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I keep seeing Bulovas on Ebay with cases marked U.S. 1917-H. Some have WWII sub-seconds movements and dials, and some look quite a bit like a17a's or Mil-W-3818a's. What is the significance of the classification US 1917-H? Does a case so marked belong to the World War II era or is it 1950's?
I don't know. Could you please post a photo of one (front and back)?
Here are some pictures:
|IHC Life Member|
Should be a sub-seconds movement, field watch. I have examples from Hamilton, Waltham and Bulova. Might even be an Elgin out there as well. I've only seen light colored, cream or white dials. The case backs will screw down on other Star cased watches if the 1917-H was Star cased to begin with. I've only seen these in the steel cased, never chromed.
The watch you show has a MIL-W-3818A that has been given a 1917-H case back or a 1917-H case that has had a MIL-W-3818A movement with handset and dial, installed. I'll try and take some pictures of correct examples this evening and post.
I don't know the dates of manufacture but think they post date WWII but concurrent to the ORD CORPS field watches; which post date the ORD DEPT watches field watches.
Correction: On a whim I checked some one my NOS cases, marked ORD DEPT USA. These are the same passivated, Star made steel, waterproof cases as that used on the late WWII and post WWII field watches. These same cases were, for the most part, the same as that used on the Type A-17A and MIL-W-3818A watches. On the inside of these NOS cases is the model 1917 stamped under the Star name. I am wondering now if 1917 refers to that particular model/type/style of case. I have no clue what the H stands for. I have Bulova and Hamilton examples, no Waltham as I previously thought. I believe I have seen a Waltham marked as such though.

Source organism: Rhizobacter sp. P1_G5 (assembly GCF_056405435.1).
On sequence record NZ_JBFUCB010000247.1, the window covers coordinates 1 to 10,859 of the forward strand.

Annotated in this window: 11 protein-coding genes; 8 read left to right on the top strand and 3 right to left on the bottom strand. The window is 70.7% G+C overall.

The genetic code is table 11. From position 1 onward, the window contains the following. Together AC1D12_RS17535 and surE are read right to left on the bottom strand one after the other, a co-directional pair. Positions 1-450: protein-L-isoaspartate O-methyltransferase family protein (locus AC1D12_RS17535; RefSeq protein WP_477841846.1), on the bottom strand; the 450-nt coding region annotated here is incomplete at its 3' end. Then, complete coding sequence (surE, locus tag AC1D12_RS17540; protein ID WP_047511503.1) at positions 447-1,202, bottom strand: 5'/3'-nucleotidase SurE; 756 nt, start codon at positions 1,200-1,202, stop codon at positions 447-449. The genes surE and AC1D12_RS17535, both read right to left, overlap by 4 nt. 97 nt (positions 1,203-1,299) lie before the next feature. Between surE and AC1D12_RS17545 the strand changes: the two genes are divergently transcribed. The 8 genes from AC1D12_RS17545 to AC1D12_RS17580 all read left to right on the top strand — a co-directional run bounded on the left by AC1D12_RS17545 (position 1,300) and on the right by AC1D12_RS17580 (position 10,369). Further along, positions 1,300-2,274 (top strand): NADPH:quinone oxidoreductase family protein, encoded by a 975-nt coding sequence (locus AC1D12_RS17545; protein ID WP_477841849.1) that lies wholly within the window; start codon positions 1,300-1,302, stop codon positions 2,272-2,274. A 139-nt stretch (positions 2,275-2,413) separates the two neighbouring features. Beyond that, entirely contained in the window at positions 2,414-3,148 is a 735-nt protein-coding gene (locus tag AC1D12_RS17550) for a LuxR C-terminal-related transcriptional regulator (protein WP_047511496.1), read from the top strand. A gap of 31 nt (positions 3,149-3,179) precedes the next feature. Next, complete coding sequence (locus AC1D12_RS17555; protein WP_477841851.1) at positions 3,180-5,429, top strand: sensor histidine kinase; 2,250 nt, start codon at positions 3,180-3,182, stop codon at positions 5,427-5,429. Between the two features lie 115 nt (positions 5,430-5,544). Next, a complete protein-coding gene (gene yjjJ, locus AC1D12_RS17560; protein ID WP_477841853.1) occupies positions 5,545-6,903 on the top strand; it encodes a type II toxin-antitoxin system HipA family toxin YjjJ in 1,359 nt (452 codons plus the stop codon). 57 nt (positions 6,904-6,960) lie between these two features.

Whatever the case, that case does not go with that movement and dial. It is just wrong.
In trying to pin down a date of these watches (1917-H) I would have to say now that they are WWII era (ORD DEPT) and beyond (ORD CORPS), having probably been made at the tail end of the war and possibly after as well.
Thanks for the information. So basically the US 1917-H cases were the forerunners of the cases used on the A17A and the Mil-W-3818, but with very different movements? I eagerly await pictures!
|IHC Life Member|
Yes, that is my take on it anyway. The casebacks are interchangable between the two types of watches. This I did verify last night. Now that it is day, I'll take some pictures of the different watches in natural light and try to post before I leave work this evening.
Thanks for the pictures! You know, like all kinds of WWII stuff (notably automatic pistols) I wonder if a lot of watch parts of interchangeable type were simply scrambled after and during the war. The sub-seconds is probably technically correct but I have seen an awful lot of mixed up watches, not only with this particular case style, but with others as well. If the scrambling was truly done by US Ordnance during and after the war, it could open up a whole new "incorrect" military watch collecting category. Is there any documentation of parts being mixed from watches of different classification?